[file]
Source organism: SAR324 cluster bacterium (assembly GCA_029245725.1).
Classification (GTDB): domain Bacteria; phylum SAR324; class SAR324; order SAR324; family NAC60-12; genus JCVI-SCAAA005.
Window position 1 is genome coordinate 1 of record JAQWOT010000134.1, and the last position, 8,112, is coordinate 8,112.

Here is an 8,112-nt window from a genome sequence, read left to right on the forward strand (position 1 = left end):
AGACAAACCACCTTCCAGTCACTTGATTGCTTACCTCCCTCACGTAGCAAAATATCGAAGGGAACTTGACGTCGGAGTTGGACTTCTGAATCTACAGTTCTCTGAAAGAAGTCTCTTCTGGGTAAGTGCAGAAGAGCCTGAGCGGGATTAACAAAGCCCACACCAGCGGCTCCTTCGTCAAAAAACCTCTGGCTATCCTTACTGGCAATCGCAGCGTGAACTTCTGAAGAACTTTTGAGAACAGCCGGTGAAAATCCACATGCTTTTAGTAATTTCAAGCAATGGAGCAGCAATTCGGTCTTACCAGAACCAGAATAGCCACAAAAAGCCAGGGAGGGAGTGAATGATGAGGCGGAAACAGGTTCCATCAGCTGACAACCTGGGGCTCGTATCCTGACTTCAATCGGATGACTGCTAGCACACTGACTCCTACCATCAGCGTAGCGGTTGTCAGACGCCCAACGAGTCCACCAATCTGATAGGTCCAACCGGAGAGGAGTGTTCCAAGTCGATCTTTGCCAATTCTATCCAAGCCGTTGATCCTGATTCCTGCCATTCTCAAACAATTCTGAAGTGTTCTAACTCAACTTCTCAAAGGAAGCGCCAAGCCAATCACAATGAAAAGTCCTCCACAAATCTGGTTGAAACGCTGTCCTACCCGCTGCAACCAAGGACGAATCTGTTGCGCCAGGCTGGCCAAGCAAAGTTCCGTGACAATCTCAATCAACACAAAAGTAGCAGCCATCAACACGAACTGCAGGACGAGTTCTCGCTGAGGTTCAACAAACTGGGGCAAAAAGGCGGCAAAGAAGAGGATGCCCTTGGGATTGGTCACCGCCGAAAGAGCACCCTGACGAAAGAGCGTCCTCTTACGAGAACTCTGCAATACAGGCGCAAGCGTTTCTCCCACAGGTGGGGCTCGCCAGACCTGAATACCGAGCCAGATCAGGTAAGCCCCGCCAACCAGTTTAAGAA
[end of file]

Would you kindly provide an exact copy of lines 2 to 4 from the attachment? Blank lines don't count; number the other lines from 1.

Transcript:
Classification (GTDB): domain Bacteria; phylum SAR324; class SAR324; order SAR324; family NAC60-12; genus JCVI-SCAAA005.
Window position 1 is genome coordinate 1 of record JAQWOT010000134.1, and the last position, 8,112, is coordinate 8,112.

Here is an 8,112-nt window from a genome sequence, read left to right on the forward strand (position 1 = left end):